In the last 11 months, according to the Bureau of Labor Statistics, 31 percent of those unemployed have received unemployment compensation insurance benefits. An incorrect figure was given in an article yesterday. (Published 12/15/87)

Vice President Bush found himself struggling yesterday where many others have before: in the quagmire of national economic statistics.

On NBC's "Meet the Press," Bush offered ideas about dealing with poverty, but, when pressed, said he had no idea how many people lack health insurance, overestimated the number of jobless workers who are not protected by unemployment insurance and said the statistics conflict over how many children are born into poverty.

Asked by Washington Post reporter David S. Broder how many citizens are protected by health insurance, Bush talked about a variety of health-care issues, but ended by saying he did not know.

He said, "We have the best medical-attention system in the world, and I don't want to see it go into the mode of England or this whole concept of socialized medicine where the government provides absolutely everything. You are going to break the government.

"So what I want to do is see our economy remain vigorous so we can do as much as possible," he said.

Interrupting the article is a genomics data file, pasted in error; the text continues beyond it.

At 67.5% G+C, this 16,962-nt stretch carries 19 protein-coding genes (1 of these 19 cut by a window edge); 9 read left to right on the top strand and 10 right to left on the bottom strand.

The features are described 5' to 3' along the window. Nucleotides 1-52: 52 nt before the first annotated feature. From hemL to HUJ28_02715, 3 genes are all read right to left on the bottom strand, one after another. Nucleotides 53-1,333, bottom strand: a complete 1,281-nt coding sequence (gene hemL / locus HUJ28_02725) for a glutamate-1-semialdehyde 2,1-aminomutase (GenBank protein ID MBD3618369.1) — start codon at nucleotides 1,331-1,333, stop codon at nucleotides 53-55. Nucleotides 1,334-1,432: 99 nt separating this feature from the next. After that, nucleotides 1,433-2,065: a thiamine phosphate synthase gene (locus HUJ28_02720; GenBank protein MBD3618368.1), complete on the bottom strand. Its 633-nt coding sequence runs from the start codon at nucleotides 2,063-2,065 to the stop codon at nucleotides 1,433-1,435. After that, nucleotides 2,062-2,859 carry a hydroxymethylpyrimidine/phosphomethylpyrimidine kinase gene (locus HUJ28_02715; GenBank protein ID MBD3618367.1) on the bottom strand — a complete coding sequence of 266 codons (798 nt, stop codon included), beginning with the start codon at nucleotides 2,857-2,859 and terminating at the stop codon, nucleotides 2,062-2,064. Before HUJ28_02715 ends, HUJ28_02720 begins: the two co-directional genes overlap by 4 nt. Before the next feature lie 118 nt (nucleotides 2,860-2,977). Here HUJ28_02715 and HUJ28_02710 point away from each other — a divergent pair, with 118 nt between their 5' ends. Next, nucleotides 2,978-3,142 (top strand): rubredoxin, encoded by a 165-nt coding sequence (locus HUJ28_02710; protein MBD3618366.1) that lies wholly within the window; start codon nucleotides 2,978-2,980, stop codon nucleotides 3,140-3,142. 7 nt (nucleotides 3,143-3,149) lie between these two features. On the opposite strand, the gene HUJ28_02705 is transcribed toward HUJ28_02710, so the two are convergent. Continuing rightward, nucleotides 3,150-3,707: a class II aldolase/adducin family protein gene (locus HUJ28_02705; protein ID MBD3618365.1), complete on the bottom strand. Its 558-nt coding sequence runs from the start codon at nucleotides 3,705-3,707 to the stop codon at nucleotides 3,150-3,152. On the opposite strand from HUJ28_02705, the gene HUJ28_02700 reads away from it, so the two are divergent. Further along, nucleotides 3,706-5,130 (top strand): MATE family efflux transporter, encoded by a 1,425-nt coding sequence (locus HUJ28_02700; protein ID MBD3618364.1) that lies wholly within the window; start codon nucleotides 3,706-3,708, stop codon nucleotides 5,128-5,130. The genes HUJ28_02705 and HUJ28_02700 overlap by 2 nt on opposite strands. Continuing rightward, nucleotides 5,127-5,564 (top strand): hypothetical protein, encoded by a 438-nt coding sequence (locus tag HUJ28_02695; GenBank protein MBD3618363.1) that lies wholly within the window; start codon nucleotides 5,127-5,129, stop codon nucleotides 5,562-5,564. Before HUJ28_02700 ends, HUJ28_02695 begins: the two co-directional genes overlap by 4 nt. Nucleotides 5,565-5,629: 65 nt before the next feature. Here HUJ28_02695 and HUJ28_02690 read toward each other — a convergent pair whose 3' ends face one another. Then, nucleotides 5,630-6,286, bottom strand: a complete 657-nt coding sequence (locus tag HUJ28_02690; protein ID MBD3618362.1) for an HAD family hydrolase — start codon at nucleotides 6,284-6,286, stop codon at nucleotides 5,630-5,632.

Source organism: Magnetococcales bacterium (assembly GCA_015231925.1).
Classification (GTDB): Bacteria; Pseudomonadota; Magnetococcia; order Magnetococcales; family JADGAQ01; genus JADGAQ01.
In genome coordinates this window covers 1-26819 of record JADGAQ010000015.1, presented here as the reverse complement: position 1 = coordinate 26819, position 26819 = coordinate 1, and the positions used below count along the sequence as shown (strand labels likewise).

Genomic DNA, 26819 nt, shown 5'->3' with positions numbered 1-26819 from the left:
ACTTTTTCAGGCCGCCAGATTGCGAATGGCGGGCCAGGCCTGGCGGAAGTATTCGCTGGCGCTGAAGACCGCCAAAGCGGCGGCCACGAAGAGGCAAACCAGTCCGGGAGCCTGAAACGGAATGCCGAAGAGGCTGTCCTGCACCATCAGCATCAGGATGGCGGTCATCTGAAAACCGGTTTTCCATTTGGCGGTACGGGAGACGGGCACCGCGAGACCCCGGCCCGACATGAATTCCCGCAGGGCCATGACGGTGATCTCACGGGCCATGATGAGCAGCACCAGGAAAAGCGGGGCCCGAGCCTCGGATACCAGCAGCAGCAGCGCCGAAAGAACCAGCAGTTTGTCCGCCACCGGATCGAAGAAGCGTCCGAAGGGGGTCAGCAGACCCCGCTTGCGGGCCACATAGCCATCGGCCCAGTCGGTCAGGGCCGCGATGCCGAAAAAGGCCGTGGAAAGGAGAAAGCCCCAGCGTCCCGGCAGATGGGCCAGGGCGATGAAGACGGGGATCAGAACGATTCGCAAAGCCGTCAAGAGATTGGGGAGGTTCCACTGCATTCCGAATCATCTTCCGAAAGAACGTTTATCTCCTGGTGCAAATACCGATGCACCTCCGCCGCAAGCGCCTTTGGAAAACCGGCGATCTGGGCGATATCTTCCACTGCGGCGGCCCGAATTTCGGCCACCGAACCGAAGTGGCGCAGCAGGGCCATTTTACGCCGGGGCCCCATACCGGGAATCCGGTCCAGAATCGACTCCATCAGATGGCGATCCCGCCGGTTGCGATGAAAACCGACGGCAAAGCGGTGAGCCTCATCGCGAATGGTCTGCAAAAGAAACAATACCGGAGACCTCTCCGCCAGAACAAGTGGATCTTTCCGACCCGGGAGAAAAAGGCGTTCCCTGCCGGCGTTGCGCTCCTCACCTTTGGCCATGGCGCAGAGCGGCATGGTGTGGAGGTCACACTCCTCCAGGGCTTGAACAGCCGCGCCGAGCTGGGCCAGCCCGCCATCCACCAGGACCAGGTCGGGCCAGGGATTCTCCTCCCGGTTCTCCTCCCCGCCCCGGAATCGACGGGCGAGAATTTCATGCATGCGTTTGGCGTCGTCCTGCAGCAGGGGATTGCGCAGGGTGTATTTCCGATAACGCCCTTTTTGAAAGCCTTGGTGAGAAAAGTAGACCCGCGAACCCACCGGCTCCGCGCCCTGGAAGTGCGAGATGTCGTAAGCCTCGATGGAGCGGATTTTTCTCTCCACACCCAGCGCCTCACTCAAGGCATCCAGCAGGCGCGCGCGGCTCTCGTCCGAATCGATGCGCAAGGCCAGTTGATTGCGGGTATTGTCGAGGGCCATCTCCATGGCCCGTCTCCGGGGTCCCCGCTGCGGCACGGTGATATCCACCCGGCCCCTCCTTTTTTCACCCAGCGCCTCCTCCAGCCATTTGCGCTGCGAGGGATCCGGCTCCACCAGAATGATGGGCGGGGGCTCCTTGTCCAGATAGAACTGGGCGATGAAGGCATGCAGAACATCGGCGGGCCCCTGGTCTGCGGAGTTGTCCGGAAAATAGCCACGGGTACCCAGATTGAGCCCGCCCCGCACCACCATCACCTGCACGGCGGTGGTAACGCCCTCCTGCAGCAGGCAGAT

He said he thinks some people are affluent enough to pay for their health care without insurance, but ended by saying, "I don't know the answer to it, no."

The number of people without health care insurance is 37 million, Broder said.

Broder told Bush that he asked the questions because "Even more than most of your rivals, I think you've lived in a very special world. Certainly in the last seven years. And I want to try to sort of test how much you understand about some of the realities for the people in the country that you seek to lead."

Bush guessed that 50 percent of the unemployed are without unemployment insurance benefits. The answer is 30 percent, Broder said.

Bush said that he had seen conflicting statistics on the number of children born into families with income below the poverty line.

One in five, he was told.

"As president I would certainly do my level best to see that people who were born with that handicap {poverty}, and not having a fair start, would be taken care of," Bush said.

On other matters, Bush said he felt "very good" about the possibility of another arms agreement between the United States and the Soviet Union that would call for a 50 percent cut in strategic, or long-range, weapons. "I think there will be an agreement before Ronald Reagan leaves office," Bush said, three days after President Reagan and Soviet leader Mikhail Gorbachev held a summit here.

But Bush, in response to questions by New York Times writer R.W. Apple, said the summit pact is not a "euphoric agreement now on where we go in the world."

"This man {Gorbachev} is tough," Bush said. "Nice smile, but teeth of iron."